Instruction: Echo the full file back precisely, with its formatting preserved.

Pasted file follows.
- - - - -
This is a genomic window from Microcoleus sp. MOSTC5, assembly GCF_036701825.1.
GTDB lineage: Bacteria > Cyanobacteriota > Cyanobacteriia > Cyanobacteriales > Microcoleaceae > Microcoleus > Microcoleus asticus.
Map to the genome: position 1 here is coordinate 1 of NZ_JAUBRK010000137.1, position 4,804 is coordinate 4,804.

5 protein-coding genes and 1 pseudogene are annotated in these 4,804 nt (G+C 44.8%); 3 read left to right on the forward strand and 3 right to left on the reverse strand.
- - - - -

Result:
This is a genomic window from Microcoleus sp. MOSTC5, assembly GCF_036701825.1.
GTDB lineage: Bacteria > Cyanobacteriota > Cyanobacteriia > Cyanobacteriales > Microcoleaceae > Microcoleus > Microcoleus asticus.
Map to the genome: position 1 here is coordinate 1 of NZ_JAUBRK010000137.1, position 4,804 is coordinate 4,804.

5 protein-coding genes and 1 pseudogene are annotated in these 4,804 nt (G+C 44.8%); 3 read left to right on the forward strand and 3 right to left on the reverse strand.